South Africa is famous for its diversity of aloes and other succulents. Who would have thought that our prolific aloes would yield a wide range of useful products?
Aloe vera, the “true” or “medicinal” aloe, is indigenous to Africa and is abundant in the Western and Eastern Cape. Both the translucent inner pulp and the resinous, yellow aloin sap (obtained by wounding the plant) are used medicinally.
A. vera has been used since the 16th century BCE by ancient cultures to treat burns, sunburn, injuries and stomach ailments, and to protect the skin against the elements.
In South Africa indigenous peoples from the Khoi and San to various Nguni cultures have used the healing and regenerative powers of aloes for centuries. Among the amaXhosa, aloe sap is used to heal wounds and is a known cure for ringworm, tapeworm, boils and ulcers. Aloe sap is also used to treat enteritis in calves and fowls.
The amaZulu use aloe sap to treat roundworm while the amaPondo mix aloe juice and water for a refreshing body wash.
An extract, bitters, is ingested to help with detoxification, as well as the treatment of gout, rheumatism, arthritis and stomach ailments.
In 1967, a surgeon on Professor Christian Barnard’s first heart transplant team noted that the application of A. ferox gel to wounds accelerated the production of cells responsible for the formation of collagen, vital for skin strength and elasticity.
Further research at the University of Cape Town and elsewhere has revealed that aloe sap has proven healing properties, and is very effective for skincare. It is rich in polysaccharides and other plant metabolites, as well as amino acids and minerals, and contributes to the maintenance of hydrated, well-nourished skin.
A. ferox (Cape aloe) has 36 percent more total amino acids in its gel, and 20 times more of the bitter sap containing aloin, than A. vera. Eastern Cape specimens of A. ferox have the highest aloin content in the country – and the world – at up to 28 percent of the bitter sap.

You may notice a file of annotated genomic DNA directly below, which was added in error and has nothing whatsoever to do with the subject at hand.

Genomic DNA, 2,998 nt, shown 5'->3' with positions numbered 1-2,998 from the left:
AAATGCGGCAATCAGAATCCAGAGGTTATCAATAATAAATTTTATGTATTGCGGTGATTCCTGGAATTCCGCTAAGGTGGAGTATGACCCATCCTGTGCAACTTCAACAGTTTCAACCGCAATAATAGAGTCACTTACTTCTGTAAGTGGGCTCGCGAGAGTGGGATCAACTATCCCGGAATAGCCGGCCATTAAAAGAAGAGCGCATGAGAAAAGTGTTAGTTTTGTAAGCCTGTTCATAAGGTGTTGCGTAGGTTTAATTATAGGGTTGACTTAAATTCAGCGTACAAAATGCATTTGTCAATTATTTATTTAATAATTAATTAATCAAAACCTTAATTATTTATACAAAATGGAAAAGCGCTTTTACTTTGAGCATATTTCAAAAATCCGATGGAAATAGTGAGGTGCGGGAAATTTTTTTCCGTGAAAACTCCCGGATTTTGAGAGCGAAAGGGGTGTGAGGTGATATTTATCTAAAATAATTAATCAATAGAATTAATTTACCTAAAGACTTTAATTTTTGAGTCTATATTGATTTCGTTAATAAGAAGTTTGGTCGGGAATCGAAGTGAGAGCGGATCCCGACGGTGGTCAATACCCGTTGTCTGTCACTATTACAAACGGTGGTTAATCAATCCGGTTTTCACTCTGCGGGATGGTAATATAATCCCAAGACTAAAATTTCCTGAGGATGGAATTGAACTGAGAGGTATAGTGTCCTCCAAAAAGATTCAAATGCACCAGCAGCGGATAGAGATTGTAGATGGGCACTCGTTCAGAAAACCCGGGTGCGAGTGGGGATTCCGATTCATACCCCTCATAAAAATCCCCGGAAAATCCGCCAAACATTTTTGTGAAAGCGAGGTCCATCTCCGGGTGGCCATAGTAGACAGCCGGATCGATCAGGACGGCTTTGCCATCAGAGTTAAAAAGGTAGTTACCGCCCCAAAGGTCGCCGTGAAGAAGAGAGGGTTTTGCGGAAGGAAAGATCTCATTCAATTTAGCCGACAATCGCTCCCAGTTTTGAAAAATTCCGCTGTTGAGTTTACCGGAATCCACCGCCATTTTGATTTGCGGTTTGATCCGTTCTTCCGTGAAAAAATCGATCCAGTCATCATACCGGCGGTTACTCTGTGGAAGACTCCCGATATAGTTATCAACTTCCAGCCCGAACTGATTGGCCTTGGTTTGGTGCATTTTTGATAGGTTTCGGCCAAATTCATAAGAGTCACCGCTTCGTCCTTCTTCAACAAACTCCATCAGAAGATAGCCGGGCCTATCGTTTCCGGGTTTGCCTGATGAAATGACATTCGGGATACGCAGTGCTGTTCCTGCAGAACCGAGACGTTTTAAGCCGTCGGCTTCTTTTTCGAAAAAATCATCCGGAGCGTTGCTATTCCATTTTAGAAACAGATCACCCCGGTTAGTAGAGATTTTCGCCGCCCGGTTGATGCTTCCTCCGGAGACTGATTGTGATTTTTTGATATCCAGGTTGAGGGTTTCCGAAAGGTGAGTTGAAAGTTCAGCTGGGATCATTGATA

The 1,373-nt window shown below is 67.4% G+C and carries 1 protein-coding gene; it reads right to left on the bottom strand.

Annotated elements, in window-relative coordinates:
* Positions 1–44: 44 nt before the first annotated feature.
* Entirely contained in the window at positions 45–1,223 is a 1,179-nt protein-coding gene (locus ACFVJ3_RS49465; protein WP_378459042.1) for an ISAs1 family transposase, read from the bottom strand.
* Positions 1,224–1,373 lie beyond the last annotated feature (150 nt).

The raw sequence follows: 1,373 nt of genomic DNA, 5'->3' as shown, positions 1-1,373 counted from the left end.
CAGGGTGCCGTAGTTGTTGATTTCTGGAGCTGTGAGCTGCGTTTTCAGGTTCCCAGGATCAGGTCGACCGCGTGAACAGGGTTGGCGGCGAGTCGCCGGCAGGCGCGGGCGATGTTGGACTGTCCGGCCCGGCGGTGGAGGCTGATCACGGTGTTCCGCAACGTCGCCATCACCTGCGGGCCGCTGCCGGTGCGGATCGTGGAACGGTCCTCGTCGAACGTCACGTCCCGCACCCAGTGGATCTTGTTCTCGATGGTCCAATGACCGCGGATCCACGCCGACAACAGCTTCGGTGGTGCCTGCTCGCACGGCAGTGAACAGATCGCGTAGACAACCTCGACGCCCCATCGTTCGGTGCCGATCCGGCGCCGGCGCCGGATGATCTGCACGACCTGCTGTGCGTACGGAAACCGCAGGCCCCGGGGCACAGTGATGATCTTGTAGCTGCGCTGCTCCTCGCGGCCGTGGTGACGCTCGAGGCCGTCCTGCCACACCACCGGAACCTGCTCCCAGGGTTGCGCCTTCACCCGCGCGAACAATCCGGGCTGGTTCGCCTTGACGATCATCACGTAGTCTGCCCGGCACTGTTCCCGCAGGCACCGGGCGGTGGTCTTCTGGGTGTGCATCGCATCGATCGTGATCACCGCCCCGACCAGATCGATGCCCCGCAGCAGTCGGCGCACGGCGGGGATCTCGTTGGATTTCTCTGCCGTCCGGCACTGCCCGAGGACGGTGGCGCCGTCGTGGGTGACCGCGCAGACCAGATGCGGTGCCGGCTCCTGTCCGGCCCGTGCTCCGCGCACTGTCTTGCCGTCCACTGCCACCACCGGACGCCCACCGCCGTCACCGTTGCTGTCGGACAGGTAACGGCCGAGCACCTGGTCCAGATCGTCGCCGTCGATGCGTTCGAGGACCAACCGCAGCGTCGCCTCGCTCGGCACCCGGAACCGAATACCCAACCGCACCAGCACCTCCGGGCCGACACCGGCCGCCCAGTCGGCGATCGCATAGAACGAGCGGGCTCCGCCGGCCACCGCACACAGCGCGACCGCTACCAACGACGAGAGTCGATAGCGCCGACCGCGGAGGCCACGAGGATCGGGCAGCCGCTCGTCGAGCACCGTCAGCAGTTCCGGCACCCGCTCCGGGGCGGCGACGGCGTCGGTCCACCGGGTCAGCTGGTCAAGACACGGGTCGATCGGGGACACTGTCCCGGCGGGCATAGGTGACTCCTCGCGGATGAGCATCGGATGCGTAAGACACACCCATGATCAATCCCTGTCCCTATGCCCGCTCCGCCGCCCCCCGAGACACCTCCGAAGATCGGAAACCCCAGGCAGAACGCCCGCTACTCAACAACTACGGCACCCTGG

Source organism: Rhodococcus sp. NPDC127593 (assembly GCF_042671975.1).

However, aloin does have a downside. Taking A. vera that contains aloin in excess amounts has been associated with various side effects. In 2002 the US Food and Drug Administration banned the use of aloin as a laxative ingredient in over-the-counter drug products. Most aloe juices today do not contain significant amounts of aloin.
The major factory in South Africa that processes the active ingredients of A. ferox is Alcare, established in 1986 near Riversdale in the Eastern Cape. They use three parts of the aloe: the green epidermis (for tea and aloe health fibre), the bitter sap (for its detoxifying and antibiotic properties), and the inner fillet of the leaf, which is not bitter, and is processed into drinks, gels and a white powder used in cosmetics.
Alcare’s extensive range of body care and health products includes gels, sprays, creams, lotions, foams, facial scrubs, skin toners, cellulite reducing gel, heel balm, lipsticks, sunscreen, after-shave lotions, deodorant sticks, toothpaste, soap, hair shampoo, stamina drinks, detoxifying tablets, heat rub and prostrate capsules.
They also produce an aloe rusk mix and aloe tea bags, as well as sprays, powders, shampoos and crystals for use on dogs.
Some of the claims made by the alternative medicine industry for the curative properties of aloes have not yet been corroborated by scientific research. They include the ability of aloe products to treat consumption, heartburn and irritable bowel syndrome. Yet the common and ubiquitous aloe has yielded a stunning range of products derived from the lucrative partnership between indigenous knowledge and modern science.